MNP here; mobile content thoughts
- Don’t terminate your mobile number before porting – only active numbers can be ported
- If you’re contractually bound (12 months, etc – such offers apparently can exist, with incentives to consumers) porting will be denied (unless you break your contract, I guess)
- Prepaid users beware – all existing credit doesn’t transfer over – so use it all up!
- A request to port, therefore, is notice to your current provider to terminate subscription
- Porting can take between 5-10 business days (utter bollocks, this kind of thing should take hours)
- You may get suspended international roaming during porting, so beware
Its about time. It will only cost a minuscule RM25 to change the provider. Customer service will clearly have to improve (this would be the sole reason I move off a network, IMHO)
A long time ago, Adam (017 – now owned by Maxis) used to offer “free calls” to 017 numbers, for users on a postpaid plan; plus they had the cheapest prepaid options. I was a heavy phone user in those days – it was a long time ago, during the Nokia 5110 days (so late 90s?).
Wonder how many new service offerings like this will crop up? Optus has free 20 minute calls to Optus customers (Yes Time, from 8pm-midnight), 3 has free 3-to-3 calls for 10 minutes anytime of the day, and so on. But knowing what service provider people are on, is key. This is the main reason I carried 2 SIM cards (and phones) in Melbourne.
Well, here’s to saying goodbye to 012/017 being Maxis, 013/019 being Celcom, and 016 being DiGi.
I’m sitting here at a talk about the mobile industry now, and its all mostly focused on an overview of the mobile platform(s). Its basic (for me, but from the wide range of attendees, I think they got a lot out of it)… Location based services, APIs, Java, XHTML, all the joyous buzzwords. There’s plenty to do in the mobile industry, in terms of content creation in Malaysia (and Australia, fwiw). Lots of sites don’t have mobile specific sites, and scrolling, etc. is a pain.
Wild idea being thrown around in my head… Content creation isn’t complicated. At the last government event I attended, apparently, MOSTI has got lots of money to throw around. Some of the amusing things people got 5-figure funding for, included a guide to Malaysian beaches (not mobile related) available. Smells to me like a weekend hack for easy money.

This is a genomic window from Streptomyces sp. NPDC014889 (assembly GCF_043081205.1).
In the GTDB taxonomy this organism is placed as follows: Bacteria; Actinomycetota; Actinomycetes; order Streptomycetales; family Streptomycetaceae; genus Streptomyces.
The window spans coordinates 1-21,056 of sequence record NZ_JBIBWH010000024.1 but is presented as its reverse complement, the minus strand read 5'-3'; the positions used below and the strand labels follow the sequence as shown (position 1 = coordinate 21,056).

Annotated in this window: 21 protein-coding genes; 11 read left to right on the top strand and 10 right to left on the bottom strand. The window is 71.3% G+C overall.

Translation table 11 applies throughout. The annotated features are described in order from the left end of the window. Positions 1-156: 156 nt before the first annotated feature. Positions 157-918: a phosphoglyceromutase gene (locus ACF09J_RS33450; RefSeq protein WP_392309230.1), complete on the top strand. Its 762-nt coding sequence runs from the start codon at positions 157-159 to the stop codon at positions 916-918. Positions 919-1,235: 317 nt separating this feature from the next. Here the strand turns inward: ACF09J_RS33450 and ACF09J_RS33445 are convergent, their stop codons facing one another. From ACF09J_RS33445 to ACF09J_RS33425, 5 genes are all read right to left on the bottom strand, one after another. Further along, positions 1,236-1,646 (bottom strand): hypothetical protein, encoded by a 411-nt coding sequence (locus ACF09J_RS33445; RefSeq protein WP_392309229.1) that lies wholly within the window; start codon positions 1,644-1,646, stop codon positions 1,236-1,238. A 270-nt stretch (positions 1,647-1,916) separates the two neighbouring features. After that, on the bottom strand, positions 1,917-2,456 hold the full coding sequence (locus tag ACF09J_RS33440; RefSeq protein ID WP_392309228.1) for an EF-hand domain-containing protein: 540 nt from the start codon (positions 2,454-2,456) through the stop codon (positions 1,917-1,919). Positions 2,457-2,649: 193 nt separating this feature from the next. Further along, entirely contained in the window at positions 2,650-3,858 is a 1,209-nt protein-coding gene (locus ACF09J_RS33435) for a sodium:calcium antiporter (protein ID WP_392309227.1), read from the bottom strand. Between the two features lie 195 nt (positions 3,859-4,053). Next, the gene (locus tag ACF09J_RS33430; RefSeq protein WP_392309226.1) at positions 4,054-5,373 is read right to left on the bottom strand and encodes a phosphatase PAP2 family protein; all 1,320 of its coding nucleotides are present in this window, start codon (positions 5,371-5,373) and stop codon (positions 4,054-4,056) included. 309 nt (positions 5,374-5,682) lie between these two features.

Bandwidth is a problem… Metered bandwidth per kilobyte/megabyte isn’t something many in Malaysia think about (anyone in Australia knows the pain of this – but limitations make us present content better, IMHO). Its expensive. But I think this is a problem that will fix itself, as mobile data becomes more ubiquitous.
Then comes how to monetise this whole shindig. An interstitial does not work – they are annoying, they are a waste of bandwidth, and Mowser tried them and I believe removed them because they were largely a failure.
Mobile AdWords? Google doesn’t believe there is a market for this in Malaysia (or maybe anywhere else outside of the US). Its chicken-and-egg – till a market is built, Google won’t enter it, I’d guess.
Banners? The Star has it on their mobile site. They don’t have any public information as to how successful they’ve been. But this seems like the strongest option, currently – use an ad system powered by Slash, go out to advertisers and create unique tiny banners for them. However, this goes beyond the weekend hack idea… and that just becomes too much work.
Location based services tied into a mobile website. This could work… My social life is largely unplanned (professional life on the other hand is driven by calendars, that SMS me of appointments, even). Say I’m around the MidValley Shopping Mall, its 12:10am, and I decide I have time to kill. Access the site, it figures that there’s activity at MidValley at that time: bowling, The Dark Knight in Gold Class starting in 10 minutes, etc. Book a ticket through the site, get a commission? Banner ad for bowling, so its a “promoted” link/sponsored link, over the regular stuff (again, breaks the weekend hack rule).
If data is always on, coupled with your location, if you’re near a Burger King, it might blast you with ads saying “bring this coupon in, buy a meal, get a free ice cream”. Bluetooth based advertisers, beware – always on data+location will kick you in the nads.
OK, talk’s over, time to be social! Looks like we won’t have the Google talk after all… Thanks again to Daniel for organising this…